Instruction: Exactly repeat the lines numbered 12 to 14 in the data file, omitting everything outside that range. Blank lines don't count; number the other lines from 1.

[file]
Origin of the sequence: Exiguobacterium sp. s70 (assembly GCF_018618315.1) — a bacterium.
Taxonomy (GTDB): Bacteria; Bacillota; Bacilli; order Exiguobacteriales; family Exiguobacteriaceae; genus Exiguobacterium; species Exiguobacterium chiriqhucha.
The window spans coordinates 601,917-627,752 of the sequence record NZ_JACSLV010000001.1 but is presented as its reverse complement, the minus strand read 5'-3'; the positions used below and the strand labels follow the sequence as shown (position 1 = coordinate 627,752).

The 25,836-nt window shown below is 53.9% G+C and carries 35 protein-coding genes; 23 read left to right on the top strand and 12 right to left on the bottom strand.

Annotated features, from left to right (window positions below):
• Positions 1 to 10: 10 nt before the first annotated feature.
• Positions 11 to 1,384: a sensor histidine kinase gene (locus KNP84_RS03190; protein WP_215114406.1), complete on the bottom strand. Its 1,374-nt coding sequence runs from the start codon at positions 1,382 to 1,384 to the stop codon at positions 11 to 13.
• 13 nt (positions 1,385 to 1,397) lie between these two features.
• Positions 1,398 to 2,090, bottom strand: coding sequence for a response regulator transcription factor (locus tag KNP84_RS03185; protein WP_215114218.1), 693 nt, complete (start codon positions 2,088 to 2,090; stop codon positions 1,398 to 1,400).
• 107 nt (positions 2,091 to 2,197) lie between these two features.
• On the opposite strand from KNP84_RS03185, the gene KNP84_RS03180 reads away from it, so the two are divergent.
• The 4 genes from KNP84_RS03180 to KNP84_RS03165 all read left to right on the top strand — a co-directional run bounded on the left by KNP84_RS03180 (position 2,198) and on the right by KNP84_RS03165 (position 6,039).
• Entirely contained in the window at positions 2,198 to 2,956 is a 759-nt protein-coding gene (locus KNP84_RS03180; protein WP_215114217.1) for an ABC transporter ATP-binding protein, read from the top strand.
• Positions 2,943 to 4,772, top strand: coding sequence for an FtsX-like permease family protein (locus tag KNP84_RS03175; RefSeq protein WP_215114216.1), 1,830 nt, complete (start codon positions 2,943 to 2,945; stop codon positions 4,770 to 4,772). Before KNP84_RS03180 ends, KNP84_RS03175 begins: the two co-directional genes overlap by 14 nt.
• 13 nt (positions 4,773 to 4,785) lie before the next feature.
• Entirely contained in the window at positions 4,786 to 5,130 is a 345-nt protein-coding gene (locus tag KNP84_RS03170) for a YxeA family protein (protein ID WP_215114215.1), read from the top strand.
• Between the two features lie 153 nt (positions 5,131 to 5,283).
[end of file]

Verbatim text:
• The 4 genes from KNP84_RS03180 to KNP84_RS03165 all read left to right on the top strand — a co-directional run bounded on the left by KNP84_RS03180 (position 2,198) and on the right by KNP84_RS03165 (position 6,039).
• Entirely contained in the window at positions 2,198 to 2,956 is a 759-nt protein-coding gene (locus KNP84_RS03180; protein WP_215114217.1) for an ABC transporter ATP-binding protein, read from the top strand.
• Positions 2,943 to 4,772, top strand: coding sequence for an FtsX-like permease family protein (locus tag KNP84_RS03175; RefSeq protein WP_215114216.1), 1,830 nt, complete (start codon positions 2,943 to 2,945; stop codon positions 4,770 to 4,772). Before KNP84_RS03180 ends, KNP84_RS03175 begins: the two co-directional genes overlap by 14 nt.